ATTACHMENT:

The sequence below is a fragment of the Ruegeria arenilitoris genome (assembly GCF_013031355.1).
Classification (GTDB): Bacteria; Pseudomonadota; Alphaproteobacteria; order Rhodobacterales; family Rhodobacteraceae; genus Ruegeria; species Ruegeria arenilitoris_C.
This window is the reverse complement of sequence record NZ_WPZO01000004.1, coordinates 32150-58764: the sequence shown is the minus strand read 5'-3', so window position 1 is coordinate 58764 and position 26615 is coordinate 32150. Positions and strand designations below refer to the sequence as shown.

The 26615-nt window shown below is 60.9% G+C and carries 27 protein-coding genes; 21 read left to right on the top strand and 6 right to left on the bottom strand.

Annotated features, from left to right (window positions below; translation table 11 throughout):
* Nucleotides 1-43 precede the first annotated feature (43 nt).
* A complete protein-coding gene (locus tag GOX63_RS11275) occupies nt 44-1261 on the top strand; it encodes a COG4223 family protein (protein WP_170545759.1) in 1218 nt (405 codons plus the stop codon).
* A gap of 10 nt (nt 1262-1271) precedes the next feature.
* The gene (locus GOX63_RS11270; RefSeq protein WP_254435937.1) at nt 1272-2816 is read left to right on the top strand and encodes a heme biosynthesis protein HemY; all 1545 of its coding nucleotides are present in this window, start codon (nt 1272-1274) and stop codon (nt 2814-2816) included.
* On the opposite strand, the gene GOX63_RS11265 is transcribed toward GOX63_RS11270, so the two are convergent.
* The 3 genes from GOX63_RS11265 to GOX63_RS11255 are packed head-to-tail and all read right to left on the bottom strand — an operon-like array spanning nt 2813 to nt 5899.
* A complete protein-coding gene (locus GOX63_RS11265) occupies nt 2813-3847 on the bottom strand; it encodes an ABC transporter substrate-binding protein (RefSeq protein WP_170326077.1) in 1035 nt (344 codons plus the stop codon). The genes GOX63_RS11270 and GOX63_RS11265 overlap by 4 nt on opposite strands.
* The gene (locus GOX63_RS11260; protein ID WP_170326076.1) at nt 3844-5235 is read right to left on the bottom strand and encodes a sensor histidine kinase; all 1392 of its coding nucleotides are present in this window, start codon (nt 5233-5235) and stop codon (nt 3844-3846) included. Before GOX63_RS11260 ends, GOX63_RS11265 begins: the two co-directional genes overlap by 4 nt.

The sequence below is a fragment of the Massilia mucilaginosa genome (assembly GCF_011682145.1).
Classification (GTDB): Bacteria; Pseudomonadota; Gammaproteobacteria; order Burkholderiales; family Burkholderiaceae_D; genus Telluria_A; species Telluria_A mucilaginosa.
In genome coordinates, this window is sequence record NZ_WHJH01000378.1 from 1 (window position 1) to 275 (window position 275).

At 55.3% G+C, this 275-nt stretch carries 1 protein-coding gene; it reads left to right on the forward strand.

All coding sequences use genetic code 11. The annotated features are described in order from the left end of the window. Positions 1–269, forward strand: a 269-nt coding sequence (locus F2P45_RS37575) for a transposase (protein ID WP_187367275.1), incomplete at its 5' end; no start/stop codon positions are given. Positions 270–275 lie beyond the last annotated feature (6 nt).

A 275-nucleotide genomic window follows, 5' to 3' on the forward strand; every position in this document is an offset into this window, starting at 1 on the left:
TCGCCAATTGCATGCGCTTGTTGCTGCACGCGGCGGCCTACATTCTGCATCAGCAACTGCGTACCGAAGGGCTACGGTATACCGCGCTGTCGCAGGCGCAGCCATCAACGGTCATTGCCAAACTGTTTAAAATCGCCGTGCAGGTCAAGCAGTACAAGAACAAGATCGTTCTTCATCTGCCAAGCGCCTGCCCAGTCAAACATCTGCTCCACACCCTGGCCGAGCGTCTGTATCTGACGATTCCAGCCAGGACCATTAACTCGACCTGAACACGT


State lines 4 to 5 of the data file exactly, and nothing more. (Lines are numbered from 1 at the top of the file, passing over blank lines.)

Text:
The 26615-nt window shown below is 60.9% G+C and carries 27 protein-coding genes; 21 read left to right on the top strand and 6 right to left on the bottom strand.

Annotated features, from left to right (window positions below; translation table 11 throughout):